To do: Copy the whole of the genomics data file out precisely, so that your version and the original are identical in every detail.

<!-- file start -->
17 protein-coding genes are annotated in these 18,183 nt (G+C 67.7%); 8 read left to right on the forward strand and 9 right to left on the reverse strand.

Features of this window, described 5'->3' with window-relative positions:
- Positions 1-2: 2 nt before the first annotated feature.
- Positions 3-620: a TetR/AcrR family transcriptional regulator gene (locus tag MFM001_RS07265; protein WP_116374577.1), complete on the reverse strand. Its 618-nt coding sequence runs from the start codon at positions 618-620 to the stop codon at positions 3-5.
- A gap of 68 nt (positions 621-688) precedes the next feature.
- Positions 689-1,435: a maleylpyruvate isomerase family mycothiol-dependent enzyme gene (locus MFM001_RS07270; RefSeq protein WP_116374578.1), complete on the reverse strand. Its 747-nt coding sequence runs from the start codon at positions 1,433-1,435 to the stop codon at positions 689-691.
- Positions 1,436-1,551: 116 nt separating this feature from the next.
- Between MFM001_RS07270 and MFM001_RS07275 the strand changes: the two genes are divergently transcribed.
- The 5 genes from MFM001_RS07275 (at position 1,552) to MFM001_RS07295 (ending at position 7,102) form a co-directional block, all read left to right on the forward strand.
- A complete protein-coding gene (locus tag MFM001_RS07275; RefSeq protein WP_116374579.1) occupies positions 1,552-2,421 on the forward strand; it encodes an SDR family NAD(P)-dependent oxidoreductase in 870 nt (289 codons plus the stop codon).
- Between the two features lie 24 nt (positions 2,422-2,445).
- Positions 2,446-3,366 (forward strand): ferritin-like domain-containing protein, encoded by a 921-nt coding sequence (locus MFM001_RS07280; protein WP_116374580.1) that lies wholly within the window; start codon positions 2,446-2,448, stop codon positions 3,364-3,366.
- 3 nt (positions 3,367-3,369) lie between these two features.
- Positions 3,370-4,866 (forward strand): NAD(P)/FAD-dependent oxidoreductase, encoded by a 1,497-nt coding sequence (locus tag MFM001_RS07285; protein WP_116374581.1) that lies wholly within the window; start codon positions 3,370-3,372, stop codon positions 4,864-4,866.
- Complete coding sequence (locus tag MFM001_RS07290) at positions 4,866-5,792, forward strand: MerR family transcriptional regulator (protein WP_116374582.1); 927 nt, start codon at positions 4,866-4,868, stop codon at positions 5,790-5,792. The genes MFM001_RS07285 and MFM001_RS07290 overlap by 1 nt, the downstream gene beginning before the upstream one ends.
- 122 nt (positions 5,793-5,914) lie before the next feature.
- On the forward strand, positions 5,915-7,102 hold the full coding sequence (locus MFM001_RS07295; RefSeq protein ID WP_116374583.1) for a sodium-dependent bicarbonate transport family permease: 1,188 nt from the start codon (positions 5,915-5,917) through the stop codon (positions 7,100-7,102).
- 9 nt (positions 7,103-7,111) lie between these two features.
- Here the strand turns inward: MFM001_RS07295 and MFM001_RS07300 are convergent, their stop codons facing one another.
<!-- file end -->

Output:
17 protein-coding genes are annotated in these 18,183 nt (G+C 67.7%); 8 read left to right on the forward strand and 9 right to left on the reverse strand.

Features of this window, described 5'->3' with window-relative positions:
- Positions 1-2: 2 nt before the first annotated feature.
- Positions 3-620: a TetR/AcrR family transcriptional regulator gene (locus tag MFM001_RS07265; protein WP_116374577.1), complete on the reverse strand. Its 618-nt coding sequence runs from the start codon at positions 618-620 to the stop codon at positions 3-5.
- A gap of 68 nt (positions 621-688) precedes the next feature.
- Positions 689-1,435: a maleylpyruvate isomerase family mycothiol-dependent enzyme gene (locus MFM001_RS07270; RefSeq protein WP_116374578.1), complete on the reverse strand. Its 747-nt coding sequence runs from the start codon at positions 1,433-1,435 to the stop codon at positions 689-691.
- Positions 1,436-1,551: 116 nt separating this feature from the next.
- Between MFM001_RS07270 and MFM001_RS07275 the strand changes: the two genes are divergently transcribed.
- The 5 genes from MFM001_RS07275 (at position 1,552) to MFM001_RS07295 (ending at position 7,102) form a co-directional block, all read left to right on the forward strand.
- A complete protein-coding gene (locus tag MFM001_RS07275; RefSeq protein WP_116374579.1) occupies positions 1,552-2,421 on the forward strand; it encodes an SDR family NAD(P)-dependent oxidoreductase in 870 nt (289 codons plus the stop codon).
- Between the two features lie 24 nt (positions 2,422-2,445).
- Positions 2,446-3,366 (forward strand): ferritin-like domain-containing protein, encoded by a 921-nt coding sequence (locus MFM001_RS07280; protein WP_116374580.1) that lies wholly within the window; start codon positions 2,446-2,448, stop codon positions 3,364-3,366.
- 3 nt (positions 3,367-3,369) lie between these two features.
- Positions 3,370-4,866 (forward strand): NAD(P)/FAD-dependent oxidoreductase, encoded by a 1,497-nt coding sequence (locus tag MFM001_RS07285; protein WP_116374581.1) that lies wholly within the window; start codon positions 3,370-3,372, stop codon positions 4,864-4,866.
- Complete coding sequence (locus tag MFM001_RS07290) at positions 4,866-5,792, forward strand: MerR family transcriptional regulator (protein WP_116374582.1); 927 nt, start codon at positions 4,866-4,868, stop codon at positions 5,790-5,792. The genes MFM001_RS07285 and MFM001_RS07290 overlap by 1 nt, the downstream gene beginning before the upstream one ends.
- 122 nt (positions 5,793-5,914) lie before the next feature.
- On the forward strand, positions 5,915-7,102 hold the full coding sequence (locus MFM001_RS07295; RefSeq protein ID WP_116374583.1) for a sodium-dependent bicarbonate transport family permease: 1,188 nt from the start codon (positions 5,915-5,917) through the stop codon (positions 7,100-7,102).
- 9 nt (positions 7,103-7,111) lie between these two features.
- Here the strand turns inward: MFM001_RS07295 and MFM001_RS07300 are convergent, their stop codons facing one another.